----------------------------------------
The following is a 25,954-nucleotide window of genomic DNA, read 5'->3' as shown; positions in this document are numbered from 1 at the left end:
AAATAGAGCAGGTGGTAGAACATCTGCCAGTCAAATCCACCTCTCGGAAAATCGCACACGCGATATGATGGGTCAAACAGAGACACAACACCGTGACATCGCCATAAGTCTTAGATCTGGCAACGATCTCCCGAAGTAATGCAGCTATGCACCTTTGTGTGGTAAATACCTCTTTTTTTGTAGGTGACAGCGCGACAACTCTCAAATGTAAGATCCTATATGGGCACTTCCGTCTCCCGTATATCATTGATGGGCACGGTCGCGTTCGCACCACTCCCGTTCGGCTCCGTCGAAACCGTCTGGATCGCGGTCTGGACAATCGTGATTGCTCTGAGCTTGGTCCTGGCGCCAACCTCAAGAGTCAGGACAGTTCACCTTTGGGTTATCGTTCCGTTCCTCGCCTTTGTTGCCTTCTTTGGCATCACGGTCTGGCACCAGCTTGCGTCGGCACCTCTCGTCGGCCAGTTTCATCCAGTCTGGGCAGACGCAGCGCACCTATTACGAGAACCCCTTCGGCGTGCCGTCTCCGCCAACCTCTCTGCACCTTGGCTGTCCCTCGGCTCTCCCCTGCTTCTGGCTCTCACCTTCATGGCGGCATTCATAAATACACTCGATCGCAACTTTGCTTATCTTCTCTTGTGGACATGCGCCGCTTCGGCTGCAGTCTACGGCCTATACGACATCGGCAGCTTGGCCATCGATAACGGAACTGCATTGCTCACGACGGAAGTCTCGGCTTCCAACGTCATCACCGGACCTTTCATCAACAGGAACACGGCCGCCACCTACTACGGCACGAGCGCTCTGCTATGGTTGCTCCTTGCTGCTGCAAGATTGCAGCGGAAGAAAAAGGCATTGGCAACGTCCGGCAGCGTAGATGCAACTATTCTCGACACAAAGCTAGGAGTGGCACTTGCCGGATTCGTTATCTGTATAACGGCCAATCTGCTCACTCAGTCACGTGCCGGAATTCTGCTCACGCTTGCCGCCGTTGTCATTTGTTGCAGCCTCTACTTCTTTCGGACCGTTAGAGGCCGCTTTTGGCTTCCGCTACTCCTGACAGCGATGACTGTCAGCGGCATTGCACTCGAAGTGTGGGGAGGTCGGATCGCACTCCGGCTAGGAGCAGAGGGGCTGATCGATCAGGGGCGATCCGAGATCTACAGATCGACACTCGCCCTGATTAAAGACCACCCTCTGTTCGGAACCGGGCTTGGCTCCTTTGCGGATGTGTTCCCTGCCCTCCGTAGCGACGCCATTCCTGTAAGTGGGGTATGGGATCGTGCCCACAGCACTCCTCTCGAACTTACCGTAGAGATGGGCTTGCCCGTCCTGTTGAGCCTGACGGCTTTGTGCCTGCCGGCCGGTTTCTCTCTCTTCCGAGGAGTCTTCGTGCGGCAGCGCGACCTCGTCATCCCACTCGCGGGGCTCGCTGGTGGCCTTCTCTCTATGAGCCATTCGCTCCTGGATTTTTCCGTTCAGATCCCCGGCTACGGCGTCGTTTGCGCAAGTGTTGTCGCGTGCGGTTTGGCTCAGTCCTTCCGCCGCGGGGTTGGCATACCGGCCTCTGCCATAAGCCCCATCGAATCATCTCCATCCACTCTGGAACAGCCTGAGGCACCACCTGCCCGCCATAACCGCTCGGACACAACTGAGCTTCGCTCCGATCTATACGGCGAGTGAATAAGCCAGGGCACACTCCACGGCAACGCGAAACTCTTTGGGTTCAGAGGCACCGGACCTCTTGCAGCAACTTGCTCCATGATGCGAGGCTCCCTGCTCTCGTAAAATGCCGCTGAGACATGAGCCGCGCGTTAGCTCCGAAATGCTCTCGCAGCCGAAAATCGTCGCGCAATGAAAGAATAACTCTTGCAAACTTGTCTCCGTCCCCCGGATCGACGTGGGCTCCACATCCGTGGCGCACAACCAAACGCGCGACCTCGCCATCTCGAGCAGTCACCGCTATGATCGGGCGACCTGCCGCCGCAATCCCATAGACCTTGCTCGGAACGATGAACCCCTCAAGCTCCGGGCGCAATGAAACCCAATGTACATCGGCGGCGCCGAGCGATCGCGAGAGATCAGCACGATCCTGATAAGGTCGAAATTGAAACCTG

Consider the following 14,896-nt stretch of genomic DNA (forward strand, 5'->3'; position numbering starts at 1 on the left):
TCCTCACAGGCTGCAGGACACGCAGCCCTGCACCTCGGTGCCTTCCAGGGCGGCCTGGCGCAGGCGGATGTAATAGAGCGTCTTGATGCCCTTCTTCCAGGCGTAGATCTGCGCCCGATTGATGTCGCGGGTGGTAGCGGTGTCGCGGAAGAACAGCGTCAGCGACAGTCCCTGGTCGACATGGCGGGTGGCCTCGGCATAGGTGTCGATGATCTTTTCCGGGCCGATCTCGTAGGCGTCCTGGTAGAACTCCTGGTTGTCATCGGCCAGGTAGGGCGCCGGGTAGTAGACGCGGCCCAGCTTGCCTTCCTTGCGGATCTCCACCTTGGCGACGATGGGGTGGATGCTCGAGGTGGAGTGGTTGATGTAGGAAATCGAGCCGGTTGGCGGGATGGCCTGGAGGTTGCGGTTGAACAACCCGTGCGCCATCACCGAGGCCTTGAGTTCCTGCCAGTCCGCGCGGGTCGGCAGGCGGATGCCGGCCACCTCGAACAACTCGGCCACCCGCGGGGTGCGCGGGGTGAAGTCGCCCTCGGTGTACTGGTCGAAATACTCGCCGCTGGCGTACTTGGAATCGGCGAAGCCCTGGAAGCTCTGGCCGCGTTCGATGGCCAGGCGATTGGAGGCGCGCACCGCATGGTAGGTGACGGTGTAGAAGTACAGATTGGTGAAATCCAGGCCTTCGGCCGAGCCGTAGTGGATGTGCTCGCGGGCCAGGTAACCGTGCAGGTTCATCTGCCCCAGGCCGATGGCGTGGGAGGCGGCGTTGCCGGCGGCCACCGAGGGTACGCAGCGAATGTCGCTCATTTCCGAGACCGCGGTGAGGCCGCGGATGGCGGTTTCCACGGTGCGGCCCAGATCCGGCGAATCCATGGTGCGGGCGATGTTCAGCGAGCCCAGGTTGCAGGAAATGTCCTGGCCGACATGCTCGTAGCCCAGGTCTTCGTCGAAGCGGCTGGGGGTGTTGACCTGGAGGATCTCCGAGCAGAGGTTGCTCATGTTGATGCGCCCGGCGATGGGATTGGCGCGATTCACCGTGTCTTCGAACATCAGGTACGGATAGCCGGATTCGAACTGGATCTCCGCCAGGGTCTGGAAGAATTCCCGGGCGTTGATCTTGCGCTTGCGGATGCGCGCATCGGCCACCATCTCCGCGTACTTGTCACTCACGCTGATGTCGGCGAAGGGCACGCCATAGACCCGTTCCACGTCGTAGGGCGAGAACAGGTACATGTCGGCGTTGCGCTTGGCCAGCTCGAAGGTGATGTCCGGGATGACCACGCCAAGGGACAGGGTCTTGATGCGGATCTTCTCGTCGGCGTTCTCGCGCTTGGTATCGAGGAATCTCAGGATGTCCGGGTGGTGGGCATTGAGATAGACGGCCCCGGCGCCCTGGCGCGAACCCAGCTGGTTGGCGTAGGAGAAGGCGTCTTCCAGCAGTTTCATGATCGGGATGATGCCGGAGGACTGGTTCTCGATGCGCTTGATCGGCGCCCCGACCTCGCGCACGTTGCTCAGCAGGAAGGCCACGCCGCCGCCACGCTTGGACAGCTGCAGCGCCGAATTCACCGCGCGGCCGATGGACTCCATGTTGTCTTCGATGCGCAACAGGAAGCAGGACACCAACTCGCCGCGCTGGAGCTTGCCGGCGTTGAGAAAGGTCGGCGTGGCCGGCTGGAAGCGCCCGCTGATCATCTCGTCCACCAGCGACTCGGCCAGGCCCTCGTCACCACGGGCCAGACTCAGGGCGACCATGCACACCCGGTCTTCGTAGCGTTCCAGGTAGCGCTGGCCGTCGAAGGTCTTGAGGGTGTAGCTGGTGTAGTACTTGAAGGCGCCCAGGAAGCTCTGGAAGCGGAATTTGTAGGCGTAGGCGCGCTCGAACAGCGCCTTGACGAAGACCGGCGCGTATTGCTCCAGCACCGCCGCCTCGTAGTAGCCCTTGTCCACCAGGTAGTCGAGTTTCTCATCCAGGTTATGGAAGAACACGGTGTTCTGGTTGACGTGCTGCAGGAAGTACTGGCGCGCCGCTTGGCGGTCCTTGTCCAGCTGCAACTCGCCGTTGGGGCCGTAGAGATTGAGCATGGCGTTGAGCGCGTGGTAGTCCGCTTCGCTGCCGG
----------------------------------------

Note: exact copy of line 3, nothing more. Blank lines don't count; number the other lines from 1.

Consider the following 14,896-nt stretch of genomic DNA (forward strand, 5'->3'; position numbering starts at 1 on the left):